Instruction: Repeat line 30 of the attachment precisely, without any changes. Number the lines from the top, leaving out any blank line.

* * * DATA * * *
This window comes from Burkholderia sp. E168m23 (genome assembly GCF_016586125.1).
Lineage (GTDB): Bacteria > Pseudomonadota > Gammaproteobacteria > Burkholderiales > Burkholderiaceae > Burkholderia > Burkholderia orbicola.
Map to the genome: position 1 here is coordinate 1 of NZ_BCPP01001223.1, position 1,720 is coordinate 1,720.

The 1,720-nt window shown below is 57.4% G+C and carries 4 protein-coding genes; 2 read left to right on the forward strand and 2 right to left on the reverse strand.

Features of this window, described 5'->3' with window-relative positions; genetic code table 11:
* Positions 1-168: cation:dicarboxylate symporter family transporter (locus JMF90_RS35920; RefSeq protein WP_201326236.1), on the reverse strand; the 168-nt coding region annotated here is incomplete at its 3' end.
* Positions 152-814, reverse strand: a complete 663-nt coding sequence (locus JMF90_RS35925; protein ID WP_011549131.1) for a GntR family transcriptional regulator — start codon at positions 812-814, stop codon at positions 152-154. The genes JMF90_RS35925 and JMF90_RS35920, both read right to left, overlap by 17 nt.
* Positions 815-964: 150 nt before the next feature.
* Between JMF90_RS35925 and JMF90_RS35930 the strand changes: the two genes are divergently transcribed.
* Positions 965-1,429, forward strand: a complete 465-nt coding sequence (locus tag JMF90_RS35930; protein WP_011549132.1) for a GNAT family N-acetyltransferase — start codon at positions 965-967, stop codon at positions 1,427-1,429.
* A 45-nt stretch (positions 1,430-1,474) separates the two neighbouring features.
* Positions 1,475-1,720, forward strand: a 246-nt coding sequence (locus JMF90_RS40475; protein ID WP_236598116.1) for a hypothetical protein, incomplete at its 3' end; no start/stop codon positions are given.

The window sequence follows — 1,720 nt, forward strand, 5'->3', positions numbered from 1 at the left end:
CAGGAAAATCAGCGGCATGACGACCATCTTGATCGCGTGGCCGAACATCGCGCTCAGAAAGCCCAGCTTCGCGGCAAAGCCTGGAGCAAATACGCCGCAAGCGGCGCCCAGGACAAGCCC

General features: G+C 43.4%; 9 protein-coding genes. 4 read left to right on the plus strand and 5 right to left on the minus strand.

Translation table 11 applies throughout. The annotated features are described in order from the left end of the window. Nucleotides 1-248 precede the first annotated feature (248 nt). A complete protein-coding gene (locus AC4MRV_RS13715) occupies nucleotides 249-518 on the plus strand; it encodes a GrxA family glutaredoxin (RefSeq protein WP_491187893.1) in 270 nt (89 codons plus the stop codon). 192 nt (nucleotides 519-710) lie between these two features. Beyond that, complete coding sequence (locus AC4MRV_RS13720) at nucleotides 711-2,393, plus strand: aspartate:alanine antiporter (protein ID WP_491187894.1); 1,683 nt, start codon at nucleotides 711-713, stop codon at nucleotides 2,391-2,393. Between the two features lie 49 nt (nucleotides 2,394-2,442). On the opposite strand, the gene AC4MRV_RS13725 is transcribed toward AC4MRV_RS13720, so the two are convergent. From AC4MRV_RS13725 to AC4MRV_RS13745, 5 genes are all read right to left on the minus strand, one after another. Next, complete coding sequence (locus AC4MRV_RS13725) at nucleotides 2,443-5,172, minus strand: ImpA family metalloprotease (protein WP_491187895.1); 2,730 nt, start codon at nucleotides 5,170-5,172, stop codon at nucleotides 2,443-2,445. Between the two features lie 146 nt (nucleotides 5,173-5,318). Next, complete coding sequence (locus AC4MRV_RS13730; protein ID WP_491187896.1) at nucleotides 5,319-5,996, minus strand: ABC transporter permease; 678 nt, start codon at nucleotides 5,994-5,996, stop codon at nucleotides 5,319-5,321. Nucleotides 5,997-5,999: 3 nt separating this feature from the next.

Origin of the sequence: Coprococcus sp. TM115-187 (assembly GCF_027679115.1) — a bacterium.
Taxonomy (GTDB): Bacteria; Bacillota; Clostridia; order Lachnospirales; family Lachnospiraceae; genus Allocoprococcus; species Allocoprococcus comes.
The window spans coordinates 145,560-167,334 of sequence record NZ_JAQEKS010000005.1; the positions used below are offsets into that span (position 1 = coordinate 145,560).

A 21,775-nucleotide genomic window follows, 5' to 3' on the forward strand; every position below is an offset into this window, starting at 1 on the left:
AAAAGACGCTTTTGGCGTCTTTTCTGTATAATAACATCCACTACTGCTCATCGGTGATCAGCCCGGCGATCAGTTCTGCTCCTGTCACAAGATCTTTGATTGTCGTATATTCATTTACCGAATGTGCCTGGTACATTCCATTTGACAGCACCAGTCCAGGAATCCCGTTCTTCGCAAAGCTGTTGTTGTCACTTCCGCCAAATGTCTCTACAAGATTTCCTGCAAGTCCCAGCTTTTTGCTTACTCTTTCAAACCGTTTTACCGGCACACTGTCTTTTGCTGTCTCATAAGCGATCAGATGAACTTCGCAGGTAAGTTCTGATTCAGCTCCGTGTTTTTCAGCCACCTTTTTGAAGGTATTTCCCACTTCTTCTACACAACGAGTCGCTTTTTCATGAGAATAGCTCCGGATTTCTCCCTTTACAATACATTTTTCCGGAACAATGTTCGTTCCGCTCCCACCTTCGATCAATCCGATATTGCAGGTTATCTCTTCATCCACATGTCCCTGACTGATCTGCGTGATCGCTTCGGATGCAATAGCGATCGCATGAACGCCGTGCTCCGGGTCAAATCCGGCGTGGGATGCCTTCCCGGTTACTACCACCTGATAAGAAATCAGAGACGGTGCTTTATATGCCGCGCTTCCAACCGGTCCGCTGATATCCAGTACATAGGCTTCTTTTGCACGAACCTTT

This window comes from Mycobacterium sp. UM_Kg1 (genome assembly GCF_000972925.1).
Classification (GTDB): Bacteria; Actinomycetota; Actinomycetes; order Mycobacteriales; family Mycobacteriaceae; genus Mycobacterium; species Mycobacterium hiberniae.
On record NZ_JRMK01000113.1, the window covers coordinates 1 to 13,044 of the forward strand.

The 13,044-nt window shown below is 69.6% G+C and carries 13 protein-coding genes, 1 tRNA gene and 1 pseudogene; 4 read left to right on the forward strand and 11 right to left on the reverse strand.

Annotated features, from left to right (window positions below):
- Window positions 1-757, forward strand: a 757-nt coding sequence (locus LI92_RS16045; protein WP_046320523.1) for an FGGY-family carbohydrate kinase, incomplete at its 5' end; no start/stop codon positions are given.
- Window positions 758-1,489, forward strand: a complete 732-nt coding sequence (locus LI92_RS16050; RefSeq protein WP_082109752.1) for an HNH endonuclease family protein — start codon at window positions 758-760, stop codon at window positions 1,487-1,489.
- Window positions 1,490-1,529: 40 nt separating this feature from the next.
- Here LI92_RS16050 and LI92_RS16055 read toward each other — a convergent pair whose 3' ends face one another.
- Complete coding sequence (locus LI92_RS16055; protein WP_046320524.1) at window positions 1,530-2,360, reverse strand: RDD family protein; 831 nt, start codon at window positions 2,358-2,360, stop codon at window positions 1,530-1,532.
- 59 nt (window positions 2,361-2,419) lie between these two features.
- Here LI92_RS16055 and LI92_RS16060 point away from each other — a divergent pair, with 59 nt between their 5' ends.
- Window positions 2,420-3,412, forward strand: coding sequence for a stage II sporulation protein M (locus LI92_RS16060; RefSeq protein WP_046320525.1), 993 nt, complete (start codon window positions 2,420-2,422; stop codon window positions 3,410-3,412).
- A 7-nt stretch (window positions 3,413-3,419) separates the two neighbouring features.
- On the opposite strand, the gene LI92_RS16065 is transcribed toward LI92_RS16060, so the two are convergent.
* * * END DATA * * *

- Here LI92_RS16050 and LI92_RS16055 read toward each other — a convergent pair whose 3' ends face one another.